A Story About A Story

Meet my friend Earthell Latta. When she first approached me at the Davidson-Cornelius Day Care seventeen years ago and asked me to write her story, neither one of us had any idea where that journey would take us.

In 1971, when she and her sister were young, they were taken, perhaps kidnapped, by a traveling evangelist, and were on the road, wandering through Georgia and Florida for months before a private investigator finally found them.

As a writer with a few local histories under my belt (a centennial history for the Town of Cornelius and a bi-centennial history for the First Presbyterian Church), I naively figured telling Earthell’s story would unfold in a similar fashion, i.e., I’d conduct some interviews, do some research, and make some site visits—et voila! a book.

However, talking to her extended family, visiting her old house in Druid Hills, and reading microfiche versions of the Charlotte Post resulted in nothing resembling a nice, organized timeline from which a book would emerge. 

All I had was a specific start and end date with nothing but whispers and fragments in between. Family members’ memories didn’t agree. There were no traces to be found of many people connected to the story. The FBI wouldn’t release any files for those involved without death certificates.

I could have admitted defeat and told Earthell that the project was beyond me. But you know, EGO. I didn’t let go and hung on, using various tactics to flesh out the story, including one awful draft with a parallel plot line where two white girls are on their own trip to Florida at the same time. (I’m red as a bottle of Heinz typing this.)

Four or five years ago, Earthell and I met at a restaurant to review the first sixty pages. Any writer can testify to the fear we feel when showing someone early drafts of our works in progress. Please like it, we silently plead; our entire self-worth is tied up in those typed pages.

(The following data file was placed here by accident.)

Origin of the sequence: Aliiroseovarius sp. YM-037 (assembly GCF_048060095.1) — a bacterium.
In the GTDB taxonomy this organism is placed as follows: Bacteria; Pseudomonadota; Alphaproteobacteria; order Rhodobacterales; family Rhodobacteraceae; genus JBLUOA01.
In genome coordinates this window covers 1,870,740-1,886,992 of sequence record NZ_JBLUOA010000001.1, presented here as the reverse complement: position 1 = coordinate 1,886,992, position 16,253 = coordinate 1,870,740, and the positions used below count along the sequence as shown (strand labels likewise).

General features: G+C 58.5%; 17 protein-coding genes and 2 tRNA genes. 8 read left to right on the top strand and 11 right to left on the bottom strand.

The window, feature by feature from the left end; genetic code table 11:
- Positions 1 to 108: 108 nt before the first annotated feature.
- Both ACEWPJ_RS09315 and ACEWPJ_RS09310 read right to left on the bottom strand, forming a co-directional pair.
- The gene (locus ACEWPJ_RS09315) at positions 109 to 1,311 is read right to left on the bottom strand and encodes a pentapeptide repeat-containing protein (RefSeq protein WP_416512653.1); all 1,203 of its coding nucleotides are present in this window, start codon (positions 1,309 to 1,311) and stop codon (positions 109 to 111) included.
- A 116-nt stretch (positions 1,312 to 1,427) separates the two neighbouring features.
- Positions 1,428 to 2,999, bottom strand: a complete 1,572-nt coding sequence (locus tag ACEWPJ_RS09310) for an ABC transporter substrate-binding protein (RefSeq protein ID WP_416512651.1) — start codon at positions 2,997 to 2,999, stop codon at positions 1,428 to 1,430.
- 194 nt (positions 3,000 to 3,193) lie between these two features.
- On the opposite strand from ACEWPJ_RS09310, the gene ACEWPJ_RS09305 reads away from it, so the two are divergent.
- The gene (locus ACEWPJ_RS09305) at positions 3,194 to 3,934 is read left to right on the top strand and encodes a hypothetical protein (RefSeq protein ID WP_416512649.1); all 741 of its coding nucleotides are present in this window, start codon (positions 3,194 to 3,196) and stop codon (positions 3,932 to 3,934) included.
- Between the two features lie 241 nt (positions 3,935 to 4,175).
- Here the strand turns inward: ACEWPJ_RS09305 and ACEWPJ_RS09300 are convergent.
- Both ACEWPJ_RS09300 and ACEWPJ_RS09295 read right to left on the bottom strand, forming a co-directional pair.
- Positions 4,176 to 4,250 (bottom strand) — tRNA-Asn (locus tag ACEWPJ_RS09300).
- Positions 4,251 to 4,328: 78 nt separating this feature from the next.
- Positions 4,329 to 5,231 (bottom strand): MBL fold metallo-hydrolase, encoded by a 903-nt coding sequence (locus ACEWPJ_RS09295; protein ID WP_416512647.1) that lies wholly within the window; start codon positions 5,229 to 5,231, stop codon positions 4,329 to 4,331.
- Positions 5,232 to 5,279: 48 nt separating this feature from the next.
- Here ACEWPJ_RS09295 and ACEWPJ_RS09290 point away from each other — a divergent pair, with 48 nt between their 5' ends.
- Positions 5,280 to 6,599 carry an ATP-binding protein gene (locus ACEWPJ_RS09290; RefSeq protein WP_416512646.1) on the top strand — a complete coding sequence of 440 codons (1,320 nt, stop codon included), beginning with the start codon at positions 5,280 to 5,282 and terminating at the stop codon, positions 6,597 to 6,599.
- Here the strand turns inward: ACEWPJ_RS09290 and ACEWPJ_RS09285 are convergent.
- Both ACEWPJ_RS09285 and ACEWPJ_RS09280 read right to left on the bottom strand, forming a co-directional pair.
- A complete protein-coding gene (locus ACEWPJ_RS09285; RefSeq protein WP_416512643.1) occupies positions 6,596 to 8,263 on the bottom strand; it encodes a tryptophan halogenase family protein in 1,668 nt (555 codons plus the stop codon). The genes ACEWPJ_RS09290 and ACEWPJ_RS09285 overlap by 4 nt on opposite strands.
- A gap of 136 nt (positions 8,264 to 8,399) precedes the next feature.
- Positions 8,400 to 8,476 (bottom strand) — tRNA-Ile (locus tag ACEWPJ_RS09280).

What I failed to take into account was the fear the subject of those pages must feel when encountering their life laid bare for all to see.

Those sixty pages were cobbled together scenes based on early interviews and basic research; they lacked critical details; they lacked nuance. Desperate for more information, I peppered her with questions—what did she remember about her house? her kitchen? her clothes? Earthell, offended, snapped, “My house had everything normal! Beds, chairs, sofas, toiletries.”

Though there was only a restaurant table’s width between us that day, it felt like Death Valley.  

Up until then, we hadn’t given much thought to our differences; after that we couldn’t ignore them.

Instead of giving up, we tentatively walked toward each other across that vast desert of unknowing. We learned how to listen to each other; how to hear not only what the other was saying, but what we meant. We established trust.

I explained why I was curious; there was no judgment on my part, merely a need for details so that I could better tell her story. She relaxed a bit, recalling the salt and pepper shakers on the kitchen table and then the table itself, how proud her mother was of its shiny chrome trim. This led me to wondering where the dinette set might have been purchased. Back at the library, in old telephone books and city directories, I found Lee Thrasher and his “acres of furniture all under one roof”—better scenes began to form.

Charlotte Yellow Page ad, circa 1971

Much of her story centers on food and the lack of it during their journey. Earthell stressed that she was never hungry at her mom’s house, but she had loved the individually wrapped slices of cheese that her aunt had. She shared how much she’d hated the hard-boiled eggs her mom used to put in her lunch and how she’d throw them out the car window. 

I devoured these delicious details like a finalist on Alone.

As Earthell says, the book is really a story about a story. Because there is no way of uncovering the truth about everything that transpired, we agreed that her story would be better told in a novel—as fiction. So it is not exactly what happened to her and her sister, it is a story about what happened to them. 

Writing the book also became a story about us. While we hung on to the goal of making it work, we bridged the enormous gap that once separated us.

A few weeks ago, Earthell and I returned to her old neighborhood, an area of Charlotte now considered “up and coming.” The house where she once stayed on Norris Avenue has been bulldozed; there is an “an open-air artistic hub” a few blocks away. The neighborhood has changed a lot. 

We have, too.

Salvation will be released September 15, 2021. It would mean so much to Earthell and me if you’d share our story and order a copy today. Available through Amazon and anywhere you like to buy books.